“It was a profound experience I know I will carry with me as I pursue my legal career,” she says. “I’m honored to have been able to work with an incredible team of passionate attorneys serving those who lack access to justice during this pandemic. Being a part of the ACLU team increased my ability and desire to be an effective legal advocate that makes long term impact.”

Serving as president of the Immigration Law Association allows Gonczigsuren to continue her immigrants’ rights activism on campus. The organization’s goals are to advocate for fair and reasonable immigration law and policy, encourage conversations about immigration at school, bring awareness to how newly enacted laws and policies affect immigration, and enhance the professional development of members through networking with attorneys in a variety of different careers in the immigration field.

Last semester, the association hosted speakers from Mexico talking about their work in serving individuals removed from the United States to Mexico, and speakers from El Salvador talking about projects encouraging at-risk youth to express themselves through art.

“We also had a taco sale fund-raiser for Puerto Rico earthquake victims, and a debate on DACA in anticipation of the Supreme Court ruling on whether the DACA program will continue to protect 800,000-plus undocumented youth,” Gonczigsuren says. “This semester, we have hosted successful virtual events about the impact of COVID-19 on America’s incarceration system of jails, prisons, and detention centers, as well as what is at stake for undocumented immigrants in the upcoming election.”

For a long as she can remember, Gonczigsuren had progressive views and believed in equality for all—leading her to join the American Constitution Society in law school. 

“As a 1L, I was very happy to find this progressive outlet and became a committed member,” she says. “As a 2L, I served as the secretary of our ACS chapter. As a 3L, I proudly serve as the ACS president at a time where it’s critical that we—especially as future lawyers—fight for our democracy and the Constitution to protect the rights, humanity, and dignity of all people.”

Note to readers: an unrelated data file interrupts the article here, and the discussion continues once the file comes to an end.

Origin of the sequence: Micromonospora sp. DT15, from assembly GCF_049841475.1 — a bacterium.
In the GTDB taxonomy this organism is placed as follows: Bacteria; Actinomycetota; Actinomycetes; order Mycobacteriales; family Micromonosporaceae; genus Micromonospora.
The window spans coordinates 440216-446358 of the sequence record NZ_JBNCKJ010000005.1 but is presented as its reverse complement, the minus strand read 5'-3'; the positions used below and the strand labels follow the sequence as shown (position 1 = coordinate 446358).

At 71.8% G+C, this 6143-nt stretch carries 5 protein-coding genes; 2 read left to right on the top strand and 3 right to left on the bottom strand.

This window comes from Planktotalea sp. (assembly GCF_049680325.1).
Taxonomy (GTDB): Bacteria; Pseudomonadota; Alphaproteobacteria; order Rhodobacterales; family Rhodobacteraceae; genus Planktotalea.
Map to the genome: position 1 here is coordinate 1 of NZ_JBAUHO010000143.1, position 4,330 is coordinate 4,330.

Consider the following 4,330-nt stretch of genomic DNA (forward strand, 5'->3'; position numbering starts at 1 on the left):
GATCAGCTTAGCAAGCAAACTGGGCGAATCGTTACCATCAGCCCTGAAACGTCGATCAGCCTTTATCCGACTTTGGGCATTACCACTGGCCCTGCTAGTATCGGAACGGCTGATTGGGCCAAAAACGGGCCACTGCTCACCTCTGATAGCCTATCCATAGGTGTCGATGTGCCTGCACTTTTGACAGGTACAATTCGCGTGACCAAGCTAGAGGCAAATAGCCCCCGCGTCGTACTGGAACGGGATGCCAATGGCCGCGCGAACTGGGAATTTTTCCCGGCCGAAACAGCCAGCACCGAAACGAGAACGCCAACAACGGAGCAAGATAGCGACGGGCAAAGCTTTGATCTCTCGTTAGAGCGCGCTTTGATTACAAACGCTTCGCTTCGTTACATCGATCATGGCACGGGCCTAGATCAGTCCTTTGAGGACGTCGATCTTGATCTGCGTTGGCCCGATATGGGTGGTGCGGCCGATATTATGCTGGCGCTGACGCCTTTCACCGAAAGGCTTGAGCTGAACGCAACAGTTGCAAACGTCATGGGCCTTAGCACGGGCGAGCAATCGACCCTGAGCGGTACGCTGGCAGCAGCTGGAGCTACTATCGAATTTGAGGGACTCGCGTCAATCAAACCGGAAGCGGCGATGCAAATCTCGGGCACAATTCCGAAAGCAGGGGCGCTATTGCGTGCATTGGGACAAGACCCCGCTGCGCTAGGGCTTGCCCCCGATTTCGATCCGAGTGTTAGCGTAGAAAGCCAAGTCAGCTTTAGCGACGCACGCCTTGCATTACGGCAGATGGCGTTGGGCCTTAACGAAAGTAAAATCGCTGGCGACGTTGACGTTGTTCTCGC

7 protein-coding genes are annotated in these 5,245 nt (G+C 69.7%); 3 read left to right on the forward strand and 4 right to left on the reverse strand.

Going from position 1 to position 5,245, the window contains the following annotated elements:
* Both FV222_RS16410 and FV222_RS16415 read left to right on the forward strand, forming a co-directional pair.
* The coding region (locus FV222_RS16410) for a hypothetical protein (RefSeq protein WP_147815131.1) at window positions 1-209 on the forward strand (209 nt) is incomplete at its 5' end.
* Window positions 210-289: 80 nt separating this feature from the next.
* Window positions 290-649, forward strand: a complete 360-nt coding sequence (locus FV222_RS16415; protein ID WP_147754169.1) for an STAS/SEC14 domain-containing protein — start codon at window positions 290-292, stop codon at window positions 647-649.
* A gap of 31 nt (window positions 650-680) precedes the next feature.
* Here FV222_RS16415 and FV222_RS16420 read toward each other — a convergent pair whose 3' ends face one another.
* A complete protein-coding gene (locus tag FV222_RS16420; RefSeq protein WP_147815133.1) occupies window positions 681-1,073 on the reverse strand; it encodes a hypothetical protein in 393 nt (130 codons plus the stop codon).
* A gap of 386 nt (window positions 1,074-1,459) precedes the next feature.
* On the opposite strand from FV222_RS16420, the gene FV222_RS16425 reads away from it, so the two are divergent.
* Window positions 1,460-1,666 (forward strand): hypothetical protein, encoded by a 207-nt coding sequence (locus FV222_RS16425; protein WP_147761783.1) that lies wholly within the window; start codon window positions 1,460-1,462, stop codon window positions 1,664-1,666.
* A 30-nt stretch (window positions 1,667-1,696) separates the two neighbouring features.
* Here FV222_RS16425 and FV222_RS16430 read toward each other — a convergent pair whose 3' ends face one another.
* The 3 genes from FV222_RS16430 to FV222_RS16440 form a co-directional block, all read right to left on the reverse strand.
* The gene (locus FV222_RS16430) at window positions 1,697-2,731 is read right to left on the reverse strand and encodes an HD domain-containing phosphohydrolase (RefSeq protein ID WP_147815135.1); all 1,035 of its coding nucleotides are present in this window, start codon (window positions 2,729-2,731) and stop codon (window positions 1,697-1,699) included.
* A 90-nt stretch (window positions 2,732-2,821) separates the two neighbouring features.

“This fall, we’ve planned important virtual events discussing criminal justice reform, immigration reform, and voter advocacy.”

Gonczigsuren was honored at the 2017 commencement ceremony with the Vivere ex Missione Award, given to one undergraduate student who best exemplifies the mission of University of Detroit Mercy.

“As a law student, my passion for social justice and commitment to serving others remains as I continue working towards social change and the common good,” she says.

Throughout the pandemic, Gonczigsuren has been busy with studies, extracurricular commitments, work, and community activism.

“I always try to find time to take care of myself so I can stay healthy and continue taking care of others,” she says.

She has lived most of her life in Sterling Heights, where in her downtime she enjoys dancing, traveling, and vegan cuisines.

“I know what it’s like to need help, therefore it’s with great happiness and understanding that I lend a helping hand,” she says, adding that Detroit brings people together through activism, community, and opportunity.

Two people in particular have been supportive in her life’s path.

“My mom—my passion for justice and activism is rooted from her,” she says. “And my partner—he is with me through it all and is my best friend.”